Cheney Tells New York’s G.O.P. He Sees Success in Iraq War
At a Midtown hotel ballroom, the vice president declared that the U.S. was “succeeding brilliantly” in Iraq and assailed Democrats on taxes, gas prices and national security.
Published: May 30, 2008
Source: The New York Times
– Insurgents seize Iraqi city of Mosul as troops flee (Washington Post, June 10, 2014):
Insurgents seized control early Tuesday of most of the northern Iraqi city of Mosul, including the provincial government headquarters, offering a powerful demonstration of the mounting threat posed by extremists to Iraq’s teetering stability.
Fighters with the Islamic State of Iraq and Syria (ISIS), an al-Qaeda offshoot, overran the entire western bank of the city overnight after Iraqi soldiers and police apparently fled their posts, in some instances discarding their uniforms as they sought to escape the advance of the militants.
Iraq’s speaker of parliament, Osama Nujaifi, said the city that ranks as the capital of northern Iraq is now entirely in insurgent hands.
“When the battle got tough in the city of Mosul, the troops dropped their weapons and abandoned their posts, making it an easy prey for the terrorists,” he told a televised news conference in Baghdad.
All key facilities are now controlled by the insurgents, including the airport and the prisons, said Nujaifi, who is from Mosul.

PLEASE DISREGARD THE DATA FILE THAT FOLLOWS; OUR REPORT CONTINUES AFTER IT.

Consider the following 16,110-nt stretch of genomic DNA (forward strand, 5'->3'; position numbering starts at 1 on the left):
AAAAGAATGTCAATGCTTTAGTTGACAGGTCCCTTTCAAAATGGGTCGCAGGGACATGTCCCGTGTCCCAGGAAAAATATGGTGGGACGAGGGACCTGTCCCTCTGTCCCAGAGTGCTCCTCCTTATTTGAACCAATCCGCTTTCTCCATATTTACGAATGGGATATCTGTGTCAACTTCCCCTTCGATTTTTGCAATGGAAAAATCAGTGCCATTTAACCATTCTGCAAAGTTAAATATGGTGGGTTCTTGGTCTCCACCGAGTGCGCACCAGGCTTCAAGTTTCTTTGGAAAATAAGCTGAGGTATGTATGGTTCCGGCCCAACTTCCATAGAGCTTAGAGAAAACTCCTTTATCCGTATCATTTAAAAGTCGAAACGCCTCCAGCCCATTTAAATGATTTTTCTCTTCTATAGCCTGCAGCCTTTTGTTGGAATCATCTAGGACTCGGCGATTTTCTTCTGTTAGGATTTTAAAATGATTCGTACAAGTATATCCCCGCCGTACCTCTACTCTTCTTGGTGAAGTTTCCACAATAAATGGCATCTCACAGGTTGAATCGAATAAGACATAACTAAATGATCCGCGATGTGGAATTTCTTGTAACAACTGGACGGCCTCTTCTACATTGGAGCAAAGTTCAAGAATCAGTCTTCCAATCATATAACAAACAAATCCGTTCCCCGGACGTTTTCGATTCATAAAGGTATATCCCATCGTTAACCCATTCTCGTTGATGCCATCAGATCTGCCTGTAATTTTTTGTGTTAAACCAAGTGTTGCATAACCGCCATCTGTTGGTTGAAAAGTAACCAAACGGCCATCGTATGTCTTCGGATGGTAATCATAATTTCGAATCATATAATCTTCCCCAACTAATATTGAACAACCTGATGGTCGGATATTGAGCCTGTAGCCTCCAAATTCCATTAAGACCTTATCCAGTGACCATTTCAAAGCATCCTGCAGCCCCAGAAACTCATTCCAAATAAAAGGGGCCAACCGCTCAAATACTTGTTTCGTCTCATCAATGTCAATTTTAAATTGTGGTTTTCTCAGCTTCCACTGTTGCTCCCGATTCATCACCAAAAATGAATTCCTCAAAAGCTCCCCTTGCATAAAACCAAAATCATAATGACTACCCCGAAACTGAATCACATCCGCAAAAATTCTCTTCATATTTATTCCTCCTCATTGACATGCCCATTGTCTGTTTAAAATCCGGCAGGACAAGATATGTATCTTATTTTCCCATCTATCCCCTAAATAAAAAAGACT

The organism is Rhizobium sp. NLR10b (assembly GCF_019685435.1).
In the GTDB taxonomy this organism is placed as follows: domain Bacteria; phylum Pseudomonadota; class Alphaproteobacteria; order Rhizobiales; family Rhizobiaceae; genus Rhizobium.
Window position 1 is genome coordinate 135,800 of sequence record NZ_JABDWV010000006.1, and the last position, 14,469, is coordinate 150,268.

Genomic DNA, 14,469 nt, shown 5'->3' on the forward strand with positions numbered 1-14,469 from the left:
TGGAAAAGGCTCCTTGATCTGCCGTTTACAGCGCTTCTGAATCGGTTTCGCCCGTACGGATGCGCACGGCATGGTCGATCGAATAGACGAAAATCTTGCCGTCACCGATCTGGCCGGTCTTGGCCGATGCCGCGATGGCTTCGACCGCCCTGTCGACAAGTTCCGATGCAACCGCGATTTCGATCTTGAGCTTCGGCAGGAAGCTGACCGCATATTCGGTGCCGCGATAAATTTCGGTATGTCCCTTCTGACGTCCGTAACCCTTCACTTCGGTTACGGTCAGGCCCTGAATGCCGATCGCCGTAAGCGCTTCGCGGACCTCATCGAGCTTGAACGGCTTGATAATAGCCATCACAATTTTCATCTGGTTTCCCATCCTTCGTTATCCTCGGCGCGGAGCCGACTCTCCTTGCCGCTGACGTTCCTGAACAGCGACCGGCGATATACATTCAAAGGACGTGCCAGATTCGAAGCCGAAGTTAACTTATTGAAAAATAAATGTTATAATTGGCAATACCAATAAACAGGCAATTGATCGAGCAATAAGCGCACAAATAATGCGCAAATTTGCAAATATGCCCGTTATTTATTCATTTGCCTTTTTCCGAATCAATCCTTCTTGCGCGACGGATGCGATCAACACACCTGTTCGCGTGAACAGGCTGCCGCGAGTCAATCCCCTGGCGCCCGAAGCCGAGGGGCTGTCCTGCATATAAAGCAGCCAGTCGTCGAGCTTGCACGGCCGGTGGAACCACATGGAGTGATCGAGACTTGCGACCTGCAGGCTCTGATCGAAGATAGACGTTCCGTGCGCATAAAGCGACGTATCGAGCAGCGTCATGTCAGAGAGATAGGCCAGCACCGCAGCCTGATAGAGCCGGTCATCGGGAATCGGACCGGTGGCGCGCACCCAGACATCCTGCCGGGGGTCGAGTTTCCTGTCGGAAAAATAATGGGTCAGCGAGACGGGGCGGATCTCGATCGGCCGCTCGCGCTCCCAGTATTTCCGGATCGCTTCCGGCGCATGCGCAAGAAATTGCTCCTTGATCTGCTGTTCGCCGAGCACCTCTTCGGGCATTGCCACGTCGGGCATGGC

“Everything is fallen. It’s a crisis,” he said, appealing for international and government help to retake the city. “Having these terrorist groups control a city in the heart of Iraq threatens not only Iraq but the entire region.”
The speed with which one of Iraq’s biggest cities has fallen under militant control is striking and suggests the U.S.-trained Iraqi security forces are even more vulnerable than had previously been thought.
The collapse of government forces in Mosul echoed the takeover earlier this year of the town of Fallujah in western Anbar province, where U.S. troops fought some of their fiercest battles of the Iraq war in an effort to quell the insurgents.
Mosul, however, is a far more important city, the capital of northern Iraq and a key commercial and trading center. It had also been an important focus of the U.S. military’s effort to stabilize Iraq.
The capture of the airport, which had served as a major hub for the U.S. military, could not be independently confirmed, but Nujaifi said it had been seized and that all of the aircraft there also were captured.
Thousands of civilians had already fled Mosul after an initial assault Friday in which ISIS fighters captured a number of neighborhoods. But the government appeared to be holding its ground in the rest of the city, until late Monday.
Thousands more fled overnight, most of them seeking refuge in the nearby autonomous region of Kurdistan. Among them was the governor of Nineveh province, Atheel Nujaifi, who is the brother of the speaker of parliament. In a telephone call with the Al Jazeera television network, he described a “massive collapse” of the Iraqi security forces.